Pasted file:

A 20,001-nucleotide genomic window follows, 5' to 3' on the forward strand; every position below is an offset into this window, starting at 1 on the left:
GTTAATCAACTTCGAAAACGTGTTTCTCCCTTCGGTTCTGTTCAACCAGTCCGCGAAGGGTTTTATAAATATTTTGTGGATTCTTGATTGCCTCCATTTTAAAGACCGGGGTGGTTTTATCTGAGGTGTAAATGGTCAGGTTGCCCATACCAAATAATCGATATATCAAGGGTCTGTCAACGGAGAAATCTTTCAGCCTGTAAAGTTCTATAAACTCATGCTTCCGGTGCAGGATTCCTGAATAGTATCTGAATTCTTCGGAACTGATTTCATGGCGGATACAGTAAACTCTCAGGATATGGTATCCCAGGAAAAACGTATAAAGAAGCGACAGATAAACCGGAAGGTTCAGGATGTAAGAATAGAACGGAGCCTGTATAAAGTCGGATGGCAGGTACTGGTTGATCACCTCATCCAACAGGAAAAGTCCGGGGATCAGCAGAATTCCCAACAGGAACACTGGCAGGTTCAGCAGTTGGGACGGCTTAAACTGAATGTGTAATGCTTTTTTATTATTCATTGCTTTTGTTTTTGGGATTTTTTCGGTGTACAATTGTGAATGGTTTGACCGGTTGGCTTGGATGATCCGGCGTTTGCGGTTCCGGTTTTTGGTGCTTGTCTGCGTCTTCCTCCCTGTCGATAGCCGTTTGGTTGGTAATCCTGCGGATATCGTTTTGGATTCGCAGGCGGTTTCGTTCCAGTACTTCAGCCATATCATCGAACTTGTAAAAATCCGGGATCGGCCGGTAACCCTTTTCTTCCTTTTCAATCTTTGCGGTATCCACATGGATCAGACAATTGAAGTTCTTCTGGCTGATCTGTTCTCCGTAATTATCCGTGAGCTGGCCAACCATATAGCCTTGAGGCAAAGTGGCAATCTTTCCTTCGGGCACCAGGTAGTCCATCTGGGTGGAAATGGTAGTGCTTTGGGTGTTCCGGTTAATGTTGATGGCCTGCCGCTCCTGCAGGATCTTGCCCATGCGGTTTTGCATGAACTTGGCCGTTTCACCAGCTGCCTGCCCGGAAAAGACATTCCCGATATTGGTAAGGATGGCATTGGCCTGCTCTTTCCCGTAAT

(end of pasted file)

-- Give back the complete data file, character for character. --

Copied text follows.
A 20,001-nucleotide genomic window follows, 5' to 3' on the forward strand; every position below is an offset into this window, starting at 1 on the left:
GTTAATCAACTTCGAAAACGTGTTTCTCCCTTCGGTTCTGTTCAACCAGTCCGCGAAGGGTTTTATAAATATTTTGTGGATTCTTGATTGCCTCCATTTTAAAGACCGGGGTGGTTTTATCTGAGGTGTAAATGGTCAGGTTGCCCATACCAAATAATCGATATATCAAGGGTCTGTCAACGGAGAAATCTTTCAGCCTGTAAAGTTCTATAAACTCATGCTTCCGGTGCAGGATTCCTGAATAGTATCTGAATTCTTCGGAACTGATTTCATGGCGGATACAGTAAACTCTCAGGATATGGTATCCCAGGAAAAACGTATAAAGAAGCGACAGATAAACCGGAAGGTTCAGGATGTAAGAATAGAACGGAGCCTGTATAAAGTCGGATGGCAGGTACTGGTTGATCACCTCATCCAACAGGAAAAGTCCGGGGATCAGCAGAATTCCCAACAGGAACACTGGCAGGTTCAGCAGTTGGGACGGCTTAAACTGAATGTGTAATGCTTTTTTATTATTCATTGCTTTTGTTTTTGGGATTTTTTCGGTGTACAATTGTGAATGGTTTGACCGGTTGGCTTGGATGATCCGGCGTTTGCGGTTCCGGTTTTTGGTGCTTGTCTGCGTCTTCCTCCCTGTCGATAGCCGTTTGGTTGGTAATCCTGCGGATATCGTTTTGGATTCGCAGGCGGTTTCGTTCCAGTACTTCAGCCATATCATCGAACTTGTAAAAATCCGGGATCGGCCGGTAACCCTTTTCTTCCTTTTCAATCTTTGCGGTATCCACATGGATCAGACAATTGAAGTTCTTCTGGCTGATCTGTTCTCCGTAATTATCCGTGAGCTGGCCAACCATATAGCCTTGAGGCAAAGTGGCAATCTTTCCTTCGGGCACCAGGTAGTCCATCTGGGTGGAAATGGTAGTGCTTTGGGTGTTCCGGTTAATGTTGATGGCCTGCCGCTCCTGCAGGATCTTGCCCATGCGGTTTTGCATGAACTTGGCCGTTTCACCAGCTGCCTGCCCGGAAAAGACATTCCCGATATTGGTAAGGATGGCATTGGCCTGCTCTTTCCCGTAAT